From time to time I attend programs sponsored by an amazing organization called National Speakers Association or NSA. Dorothy Wilhelm, my favorite post-retirement mentor, introduced me to NSA. For those of you who know Dorothy Wilhelm, if she says NSA is the place to be, you know, NSA is the place to be.
On Friday, November 21, 2014, I attended just such a program featuring a “don’t miss” speaker named Bill Stainton. Bill has earned 29 Emmys for his work in the entertainment industry including producing the popular Seattle show, Almost Live. Bill has spent a good deal of his life both in front and behind the camera. Bill hangs out with folks like Jay Leno, Jerry Seinfeld and Ellen DeGeneres and of course, Joe Boyle. Bill is active as an international key-note speaker.
During Bill’s presentation, held at the magnificent Mercer Island Community Center, he taught me to wear three hats when pursuing my interests involving writing and stand-up comedy. The three hats are Producer, Writer and Performer. His presentation was both educational and memorable. I can’t help but improve. His working principles apply to anyone trying to accomplish a goal or project. It is all about being responsible for and managing details related to any project.
Because I was heading into the big city, I thought it would be an ideal time to meet with a close friend, Marc, who I met just shortly after he arrived on our planet. He was about age one. Though there is a giant difference in our ages, we are friends, none-the-less. I was friends and business partners with his father, Robinson, who died back in 1991. I serve as a historical connection to his father and his children’s grandfather. I have stories involving his father and the family loves to hear this oral history.
An excellent NSA Seminar combined with meeting with an old friend served as a double force for me to discover a new meeting place. We met at the Roanoke Inn on Mercer Island. As I looked around the Roanoke, I thought, “There is a story here.”
The Roanoke Inn opened in 1914. This year, 2014, the Roanoke Inn celebrates 100 years of continuous operation. That is a lot of friends, laughs, tears, beers and burgers.
During prohibition in America, 1920 – 1933, the Roanoke Inn continued serving alcohol, but went low profile by using coffee cups instead of drinking glasses. This low profile work-a-round reminds me when I was in the US Air Force Fighting 86th Aerial Port Squadron. It is rumored that some members of this crack military outfit displayed a penchant for buying Coke in a paper cups from the base store (Air Force BX). While walking back to their work station, they would nock the top off the Coke making room for liquid enhancement (Rum).
No one ever caught on to what was happening at the Roanoke Inn during prohibition. The same can be said for those who fought in the Battle of McChord AFB.
The Roanoke Inn is known as a place where friends meet friends. Originally it was a waterfront establishment. You could dock your boat in front of the Roanoke Inn.
The Lake Washington Ship Canal, which was first conceptualized in 1854, was built to adjust for the 20 foot height difference between the two bodies of water, Lake Washington and Puget Sound. Work began in 1906 and was not finished until 1934. Right around 1916, Lake Washington dropped about 9 feet. Next the movers and shakers, of the day, made Mercer Island bigger by filling in a significant amount of space that was formerly covered with water. The new fill made room between the Inn and the lake for more buildings. Who knows, they may have gotten the fill from the dredging operation.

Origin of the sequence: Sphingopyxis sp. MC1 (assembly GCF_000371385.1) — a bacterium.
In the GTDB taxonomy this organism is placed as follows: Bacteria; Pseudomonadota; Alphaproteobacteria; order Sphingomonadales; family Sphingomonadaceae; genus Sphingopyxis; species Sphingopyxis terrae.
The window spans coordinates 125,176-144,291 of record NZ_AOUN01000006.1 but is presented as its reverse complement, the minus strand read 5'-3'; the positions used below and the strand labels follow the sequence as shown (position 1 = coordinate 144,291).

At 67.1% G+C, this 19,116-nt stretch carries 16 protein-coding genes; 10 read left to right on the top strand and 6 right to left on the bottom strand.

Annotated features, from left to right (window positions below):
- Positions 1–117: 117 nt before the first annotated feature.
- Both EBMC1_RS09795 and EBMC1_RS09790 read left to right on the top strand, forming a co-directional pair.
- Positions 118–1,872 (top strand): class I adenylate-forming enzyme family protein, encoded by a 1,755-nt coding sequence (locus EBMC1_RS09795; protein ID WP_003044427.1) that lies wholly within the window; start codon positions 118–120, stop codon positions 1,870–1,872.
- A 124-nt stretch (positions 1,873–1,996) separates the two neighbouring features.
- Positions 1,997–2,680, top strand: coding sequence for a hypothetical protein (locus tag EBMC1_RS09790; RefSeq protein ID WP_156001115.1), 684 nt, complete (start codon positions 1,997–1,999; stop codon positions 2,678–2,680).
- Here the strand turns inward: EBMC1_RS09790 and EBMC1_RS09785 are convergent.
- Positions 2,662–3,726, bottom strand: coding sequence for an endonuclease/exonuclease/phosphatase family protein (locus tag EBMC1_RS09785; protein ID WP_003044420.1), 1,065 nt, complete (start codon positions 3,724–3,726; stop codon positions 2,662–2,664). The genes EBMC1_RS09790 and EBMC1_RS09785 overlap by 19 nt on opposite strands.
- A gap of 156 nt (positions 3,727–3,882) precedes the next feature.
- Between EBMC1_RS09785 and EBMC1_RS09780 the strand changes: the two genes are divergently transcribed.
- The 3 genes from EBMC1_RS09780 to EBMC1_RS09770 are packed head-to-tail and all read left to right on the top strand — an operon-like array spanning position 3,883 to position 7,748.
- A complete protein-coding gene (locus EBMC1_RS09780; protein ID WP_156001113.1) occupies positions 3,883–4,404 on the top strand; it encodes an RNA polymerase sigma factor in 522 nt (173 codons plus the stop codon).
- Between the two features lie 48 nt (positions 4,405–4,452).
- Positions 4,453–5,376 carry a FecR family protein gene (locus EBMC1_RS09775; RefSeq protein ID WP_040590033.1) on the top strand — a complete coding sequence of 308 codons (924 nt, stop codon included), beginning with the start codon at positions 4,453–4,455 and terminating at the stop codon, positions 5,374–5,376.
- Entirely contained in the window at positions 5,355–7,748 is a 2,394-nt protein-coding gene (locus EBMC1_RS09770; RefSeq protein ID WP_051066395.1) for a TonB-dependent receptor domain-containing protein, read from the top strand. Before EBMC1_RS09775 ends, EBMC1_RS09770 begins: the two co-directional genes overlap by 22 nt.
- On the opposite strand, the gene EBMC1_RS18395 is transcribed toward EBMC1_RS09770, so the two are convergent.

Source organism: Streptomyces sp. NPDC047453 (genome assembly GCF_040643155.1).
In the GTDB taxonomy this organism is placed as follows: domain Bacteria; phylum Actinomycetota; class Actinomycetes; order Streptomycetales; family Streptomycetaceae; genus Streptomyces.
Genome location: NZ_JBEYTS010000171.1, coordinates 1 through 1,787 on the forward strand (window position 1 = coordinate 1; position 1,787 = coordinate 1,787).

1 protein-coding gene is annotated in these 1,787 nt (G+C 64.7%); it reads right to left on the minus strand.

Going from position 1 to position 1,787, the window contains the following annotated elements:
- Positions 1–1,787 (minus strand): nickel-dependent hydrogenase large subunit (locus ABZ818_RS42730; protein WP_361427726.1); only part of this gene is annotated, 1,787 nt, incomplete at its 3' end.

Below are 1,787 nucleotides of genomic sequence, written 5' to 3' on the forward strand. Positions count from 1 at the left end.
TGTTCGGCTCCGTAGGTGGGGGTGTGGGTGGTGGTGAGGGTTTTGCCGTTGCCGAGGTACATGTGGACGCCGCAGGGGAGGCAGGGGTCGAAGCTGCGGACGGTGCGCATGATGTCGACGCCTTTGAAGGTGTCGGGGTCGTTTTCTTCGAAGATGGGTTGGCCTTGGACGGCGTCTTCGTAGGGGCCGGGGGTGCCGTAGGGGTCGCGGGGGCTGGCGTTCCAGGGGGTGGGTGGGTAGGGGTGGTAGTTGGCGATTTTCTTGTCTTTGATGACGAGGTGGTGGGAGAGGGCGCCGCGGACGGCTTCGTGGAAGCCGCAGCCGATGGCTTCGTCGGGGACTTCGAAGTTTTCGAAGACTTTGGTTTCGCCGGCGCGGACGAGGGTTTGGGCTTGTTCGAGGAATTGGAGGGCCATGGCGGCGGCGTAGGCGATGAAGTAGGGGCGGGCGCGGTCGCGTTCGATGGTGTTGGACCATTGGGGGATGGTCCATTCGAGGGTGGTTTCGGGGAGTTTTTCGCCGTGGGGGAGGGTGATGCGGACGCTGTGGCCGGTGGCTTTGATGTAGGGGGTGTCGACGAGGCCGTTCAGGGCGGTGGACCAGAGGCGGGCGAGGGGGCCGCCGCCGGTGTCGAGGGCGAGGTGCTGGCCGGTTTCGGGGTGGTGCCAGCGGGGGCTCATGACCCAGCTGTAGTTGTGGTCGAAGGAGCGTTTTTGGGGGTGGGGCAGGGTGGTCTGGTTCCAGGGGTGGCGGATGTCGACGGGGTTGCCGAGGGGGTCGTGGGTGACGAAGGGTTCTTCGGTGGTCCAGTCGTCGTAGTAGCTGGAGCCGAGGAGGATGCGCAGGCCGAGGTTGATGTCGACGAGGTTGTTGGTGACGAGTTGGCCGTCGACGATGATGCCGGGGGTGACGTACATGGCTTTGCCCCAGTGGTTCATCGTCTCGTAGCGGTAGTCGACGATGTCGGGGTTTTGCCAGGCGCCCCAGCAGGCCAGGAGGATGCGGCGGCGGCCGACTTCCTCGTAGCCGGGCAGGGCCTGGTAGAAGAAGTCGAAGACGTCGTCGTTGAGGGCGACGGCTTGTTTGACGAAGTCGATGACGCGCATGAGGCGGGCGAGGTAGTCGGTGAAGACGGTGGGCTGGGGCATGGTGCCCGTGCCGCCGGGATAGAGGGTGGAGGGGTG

The Roanoke Inn features 12 beers on tap including at times the cult beer Pliny the Younger and two IPAs. I do not know what those beers are since I have not started drinking beer yet. Though that be the case, there is one thing I do know. Those beers make this place sound cool.
You can enjoy good food including a French Dip that features the option of turkey instead of beef. Scrumptious deserts are available following your main course.
So, if you are looking for a new experience and some adventure, travel up to The Roanoke Inn and check it out. I would recommend a GPS or Mapquest document to diminish the possibility of your arriving at the Roanoke Inn with a mammoth buildup of travel tension.
The Roanoke Inn is located at 1825 – 72nd Av SE, Mercer Island, WA 98040. T: 206-232-0800.
To make it a little easier for you to take action, here is a link to Mapquest directions from Lakewood City Hall.
I plan to return to the Roanoke Inn. After all, if a road house can successfully serve food and drink for 100 years, the least I can do is to help them move towards their bicentennial.
I am only sorry I missed their first 100 years.
Steve Shake says
The Roanoke Inn is the place some of my high school classmates (Sammamish H.S. ’73) like to meet up for drinks, food, and camaraderie. They’re a discriminating group of guys when it comes to meeting locations like this, so you know it’s a good place.
Dorothy Wilhellm says
Delightful, Joe! Bill Stainton is very generous with all of the expertise he’s gathered all over the world. He always signs his emails, “Your Pal, Bill” and as far as I can tell, he means it. And I’m honored to be your favorite post-retirement mentor. Most folks don’t have enough to pick a favorite. Which means that you’re the exceptional one, as always! Cheers, Dorothy Wilhelm